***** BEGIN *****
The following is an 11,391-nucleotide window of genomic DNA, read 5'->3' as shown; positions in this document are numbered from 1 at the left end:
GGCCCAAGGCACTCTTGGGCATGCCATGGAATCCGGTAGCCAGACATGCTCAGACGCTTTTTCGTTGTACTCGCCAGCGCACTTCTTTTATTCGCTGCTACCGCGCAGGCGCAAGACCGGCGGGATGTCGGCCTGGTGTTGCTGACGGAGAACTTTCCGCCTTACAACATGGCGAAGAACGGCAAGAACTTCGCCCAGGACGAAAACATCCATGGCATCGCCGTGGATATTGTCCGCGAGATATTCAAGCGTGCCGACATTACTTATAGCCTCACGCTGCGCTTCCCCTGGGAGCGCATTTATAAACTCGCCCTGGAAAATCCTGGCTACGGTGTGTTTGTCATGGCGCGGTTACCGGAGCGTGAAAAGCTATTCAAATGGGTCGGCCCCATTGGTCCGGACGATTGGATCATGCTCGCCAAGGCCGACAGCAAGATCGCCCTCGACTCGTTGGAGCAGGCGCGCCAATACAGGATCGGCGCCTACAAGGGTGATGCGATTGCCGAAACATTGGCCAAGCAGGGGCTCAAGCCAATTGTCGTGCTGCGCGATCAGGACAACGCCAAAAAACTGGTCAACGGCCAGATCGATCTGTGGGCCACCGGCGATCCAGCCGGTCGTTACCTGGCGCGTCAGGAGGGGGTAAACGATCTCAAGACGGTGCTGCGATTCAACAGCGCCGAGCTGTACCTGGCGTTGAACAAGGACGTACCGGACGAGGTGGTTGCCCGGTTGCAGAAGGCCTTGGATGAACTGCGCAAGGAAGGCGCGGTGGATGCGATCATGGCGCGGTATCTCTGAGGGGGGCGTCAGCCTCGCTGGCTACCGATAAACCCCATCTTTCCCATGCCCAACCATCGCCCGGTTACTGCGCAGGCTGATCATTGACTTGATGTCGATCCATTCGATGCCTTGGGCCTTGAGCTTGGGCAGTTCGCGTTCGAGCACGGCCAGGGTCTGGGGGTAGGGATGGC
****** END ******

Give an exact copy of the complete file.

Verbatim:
The following is an 11,391-nucleotide window of genomic DNA, read 5'->3' as shown; positions in this document are numbered from 1 at the left end:
GGCCCAAGGCACTCTTGGGCATGCCATGGAATCCGGTAGCCAGACATGCTCAGACGCTTTTTCGTTGTACTCGCCAGCGCACTTCTTTTATTCGCTGCTACCGCGCAGGCGCAAGACCGGCGGGATGTCGGCCTGGTGTTGCTGACGGAGAACTTTCCGCCTTACAACATGGCGAAGAACGGCAAGAACTTCGCCCAGGACGAAAACATCCATGGCATCGCCGTGGATATTGTCCGCGAGATATTCAAGCGTGCCGACATTACTTATAGCCTCACGCTGCGCTTCCCCTGGGAGCGCATTTATAAACTCGCCCTGGAAAATCCTGGCTACGGTGTGTTTGTCATGGCGCGGTTACCGGAGCGTGAAAAGCTATTCAAATGGGTCGGCCCCATTGGTCCGGACGATTGGATCATGCTCGCCAAGGCCGACAGCAAGATCGCCCTCGACTCGTTGGAGCAGGCGCGCCAATACAGGATCGGCGCCTACAAGGGTGATGCGATTGCCGAAACATTGGCCAAGCAGGGGCTCAAGCCAATTGTCGTGCTGCGCGATCAGGACAACGCCAAAAAACTGGTCAACGGCCAGATCGATCTGTGGGCCACCGGCGATCCAGCCGGTCGTTACCTGGCGCGTCAGGAGGGGGTAAACGATCTCAAGACGGTGCTGCGATTCAACAGCGCCGAGCTGTACCTGGCGTTGAACAAGGACGTACCGGACGAGGTGGTTGCCCGGTTGCAGAAGGCCTTGGATGAACTGCGCAAGGAAGGCGCGGTGGATGCGATCATGGCGCGGTATCTCTGAGGGGGGCGTCAGCCTCGCTGGCTACCGATAAACCCCATCTTTCCCATGCCCAACCATCGCCCGGTTACTGCGCAGGCTGATCATTGACTTGATGTCGATCCATTCGATGCCTTGGGCCTTGAGCTTGGGCAGTTCGCGTTCGAGCACGGCCAGGGTCTGGGGGTAGGGATGGC